The University Clermont Auvergne is a new university resulting from the gathering of the University of Auvergne (Clermont-Ferrand-I) and the Blaise-Pascal University (Clermont-Ferrand II) in 2016. It aims to create in Clermont Ferrand and the Auvergne region a large multidisciplinary university, modern, open to the world and developing at the highest level all of its missions (Shanghai ranking), in accordance with the principles of public service. It is made up of 20 RFUs, Institutes and Schools (including 2 engineering schools: Polytech, ISIMA) and 35 teams and research centers with 3 laboratories of excellence. It obtained the "Label I-Site" mark of excellence in 2017.

The UniVegE service - CLF university herbaria at Clermont Auvergne University coordinates and follows the e-ReColNat WP3 program for attaching and digitizing. It also pursues activities of conservation and computerization of Clermont collections (4th French herbarium), research activities (theses, publications ...) in plant ecology and phytosociology and environmental expertise activities focused on the mountains.

It is a considerable scientific heritage that totals over 600,000 pieces, gathered for four centuries by several hundred botanists. It is an international collection listed under the acronym "CLF" in the Index Herbariorum published in New York by the International Association for Plant Taxonomy. In particular, the collections of the Massif Central, Europe, Asia, North America, Africa and the Mediterranean basin are particularly rich. These collections represent a large part of the biodiversity, all groups: Phanerogams, Pteridophytes, Bryophytes, Lichens, Chlorophytes (Charales), Bacillariophytes (Diatoms), Micromycetes parasites plants.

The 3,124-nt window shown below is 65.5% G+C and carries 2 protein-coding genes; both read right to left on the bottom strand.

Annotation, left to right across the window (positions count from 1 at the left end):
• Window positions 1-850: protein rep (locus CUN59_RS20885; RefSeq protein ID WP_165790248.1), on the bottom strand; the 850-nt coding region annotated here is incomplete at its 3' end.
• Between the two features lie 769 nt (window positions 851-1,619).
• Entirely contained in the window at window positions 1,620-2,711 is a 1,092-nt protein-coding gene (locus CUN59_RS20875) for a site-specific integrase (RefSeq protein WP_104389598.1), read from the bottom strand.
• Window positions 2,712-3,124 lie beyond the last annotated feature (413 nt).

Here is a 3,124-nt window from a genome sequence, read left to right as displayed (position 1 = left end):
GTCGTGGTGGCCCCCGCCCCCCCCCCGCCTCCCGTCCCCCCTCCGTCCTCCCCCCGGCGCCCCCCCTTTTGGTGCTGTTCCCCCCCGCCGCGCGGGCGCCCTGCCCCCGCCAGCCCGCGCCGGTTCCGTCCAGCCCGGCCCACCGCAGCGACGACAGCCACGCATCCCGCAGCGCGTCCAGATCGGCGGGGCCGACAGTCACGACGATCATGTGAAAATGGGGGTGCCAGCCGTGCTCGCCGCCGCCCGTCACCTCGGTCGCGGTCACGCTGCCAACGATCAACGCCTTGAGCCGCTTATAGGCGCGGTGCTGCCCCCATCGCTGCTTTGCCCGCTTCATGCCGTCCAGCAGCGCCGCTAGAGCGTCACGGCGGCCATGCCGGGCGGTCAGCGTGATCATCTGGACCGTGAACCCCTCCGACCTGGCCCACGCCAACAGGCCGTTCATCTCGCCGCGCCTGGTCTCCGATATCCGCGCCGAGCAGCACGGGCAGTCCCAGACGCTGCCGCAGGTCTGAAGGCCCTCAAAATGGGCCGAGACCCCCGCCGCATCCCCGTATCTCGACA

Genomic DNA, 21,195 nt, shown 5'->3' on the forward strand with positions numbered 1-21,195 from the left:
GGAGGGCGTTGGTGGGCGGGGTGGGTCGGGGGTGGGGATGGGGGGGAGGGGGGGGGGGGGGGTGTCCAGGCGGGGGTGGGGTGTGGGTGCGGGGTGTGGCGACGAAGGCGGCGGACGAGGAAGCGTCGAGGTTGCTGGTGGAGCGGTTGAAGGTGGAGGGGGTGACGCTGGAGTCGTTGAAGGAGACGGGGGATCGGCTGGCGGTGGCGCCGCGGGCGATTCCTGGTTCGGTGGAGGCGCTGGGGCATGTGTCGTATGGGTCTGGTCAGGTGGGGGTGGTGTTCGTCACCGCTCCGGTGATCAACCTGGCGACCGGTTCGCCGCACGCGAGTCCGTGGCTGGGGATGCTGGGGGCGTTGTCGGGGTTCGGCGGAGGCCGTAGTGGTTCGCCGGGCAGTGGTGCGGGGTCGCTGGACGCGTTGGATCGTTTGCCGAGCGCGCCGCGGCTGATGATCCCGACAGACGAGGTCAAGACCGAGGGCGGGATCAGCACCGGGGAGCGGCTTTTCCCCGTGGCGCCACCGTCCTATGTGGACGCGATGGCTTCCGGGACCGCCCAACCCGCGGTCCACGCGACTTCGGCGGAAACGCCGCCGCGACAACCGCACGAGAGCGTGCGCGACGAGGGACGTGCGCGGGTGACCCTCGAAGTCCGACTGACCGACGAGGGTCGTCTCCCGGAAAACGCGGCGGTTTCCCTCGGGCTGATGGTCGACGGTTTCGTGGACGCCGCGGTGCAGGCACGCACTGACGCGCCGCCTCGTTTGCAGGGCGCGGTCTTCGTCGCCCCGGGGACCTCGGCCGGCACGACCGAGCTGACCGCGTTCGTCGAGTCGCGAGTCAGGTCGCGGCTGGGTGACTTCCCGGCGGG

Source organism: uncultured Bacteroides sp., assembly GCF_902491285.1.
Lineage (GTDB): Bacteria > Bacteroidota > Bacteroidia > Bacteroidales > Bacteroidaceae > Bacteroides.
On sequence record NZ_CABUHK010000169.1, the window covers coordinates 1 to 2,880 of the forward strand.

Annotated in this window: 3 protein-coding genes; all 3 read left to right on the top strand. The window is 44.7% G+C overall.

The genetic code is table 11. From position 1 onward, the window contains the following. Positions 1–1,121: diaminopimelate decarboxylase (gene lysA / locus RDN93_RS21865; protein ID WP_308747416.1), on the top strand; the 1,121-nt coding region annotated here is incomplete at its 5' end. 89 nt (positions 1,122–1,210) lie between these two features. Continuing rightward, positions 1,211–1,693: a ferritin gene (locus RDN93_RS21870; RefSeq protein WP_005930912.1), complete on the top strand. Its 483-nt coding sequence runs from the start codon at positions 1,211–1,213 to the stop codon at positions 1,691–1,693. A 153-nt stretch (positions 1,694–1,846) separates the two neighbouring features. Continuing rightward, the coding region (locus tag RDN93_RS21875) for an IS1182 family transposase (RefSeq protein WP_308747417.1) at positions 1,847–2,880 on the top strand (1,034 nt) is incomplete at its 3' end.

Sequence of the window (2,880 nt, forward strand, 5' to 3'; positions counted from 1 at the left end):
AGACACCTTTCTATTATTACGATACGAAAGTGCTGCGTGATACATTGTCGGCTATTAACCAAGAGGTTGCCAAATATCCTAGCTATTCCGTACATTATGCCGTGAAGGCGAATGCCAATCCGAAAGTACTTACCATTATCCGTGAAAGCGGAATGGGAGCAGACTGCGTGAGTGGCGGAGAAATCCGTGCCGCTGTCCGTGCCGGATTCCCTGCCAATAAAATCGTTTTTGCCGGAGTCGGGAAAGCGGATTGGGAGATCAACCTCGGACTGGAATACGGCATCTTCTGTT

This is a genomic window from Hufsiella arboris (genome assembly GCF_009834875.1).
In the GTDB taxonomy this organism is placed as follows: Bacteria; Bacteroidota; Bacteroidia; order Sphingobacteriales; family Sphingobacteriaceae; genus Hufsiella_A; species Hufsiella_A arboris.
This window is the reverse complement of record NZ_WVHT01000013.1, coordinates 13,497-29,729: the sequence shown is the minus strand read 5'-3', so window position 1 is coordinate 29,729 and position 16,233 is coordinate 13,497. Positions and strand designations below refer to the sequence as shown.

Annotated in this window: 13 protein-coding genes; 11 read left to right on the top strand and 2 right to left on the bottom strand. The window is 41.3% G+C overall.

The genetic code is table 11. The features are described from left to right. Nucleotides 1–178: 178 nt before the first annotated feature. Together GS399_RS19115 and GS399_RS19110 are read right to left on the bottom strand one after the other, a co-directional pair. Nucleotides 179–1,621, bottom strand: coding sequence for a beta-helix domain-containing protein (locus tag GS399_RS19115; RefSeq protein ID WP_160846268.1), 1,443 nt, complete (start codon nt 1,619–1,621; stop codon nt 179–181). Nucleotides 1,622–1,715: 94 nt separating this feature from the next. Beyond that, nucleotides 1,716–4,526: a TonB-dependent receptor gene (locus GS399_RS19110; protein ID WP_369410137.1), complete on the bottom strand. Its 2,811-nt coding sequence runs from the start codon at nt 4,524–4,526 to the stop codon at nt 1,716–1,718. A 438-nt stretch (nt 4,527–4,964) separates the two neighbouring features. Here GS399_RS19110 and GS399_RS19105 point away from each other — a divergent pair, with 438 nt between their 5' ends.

They are of great scientific interest with several hundred "nomenclatural types", or reference samples for plant names. These collections are still alive: the general herbaria of vascular plants and bryophytes are fed by samples (several hundred each year) collected in the field during prospection, research and expertise programs for which they represent reference collections.

For more than 15 years, an ambitious modernization program has enabled the computerization of more than 120,000 Herbaria pieces in the service of scientific culture and research. The database of CLF herbaria collections was developed according to a model similar to Sonnerat combining a cartographic component and a digital image component associated with the metadata of the sheets. This database is already linked historically to the network of “Herbiers de France”.

University of Burgundy

The University of Burgundy (uB) is a multisite university (Dijon, Auxerre, Chalon-sur-Saône, Mâcon and Nevers) offering a wide range of formations. The uB participated in the creation of the ReColNat infrastructure to integrate palaeontological and zoological data, in particular those from the Trans'Tyfipal® program that the uB-CNRS Biogeosciences laboratory is coordinating.

LThe first collections of the University of Burgundy date back to the beginning of the 19th century and more precisely with the creation of the chair of natural sciences in 1808 (and subsequently Chairs of Geology, Zoology and Botany). In addition to specimens for teaching, the naturalist collections will see many increases related to laboratory research activities with the concern of always wanting to preserve the collected specimens such as Burgundy flora of Bugnon or Provencal palaeontological collection of Collot.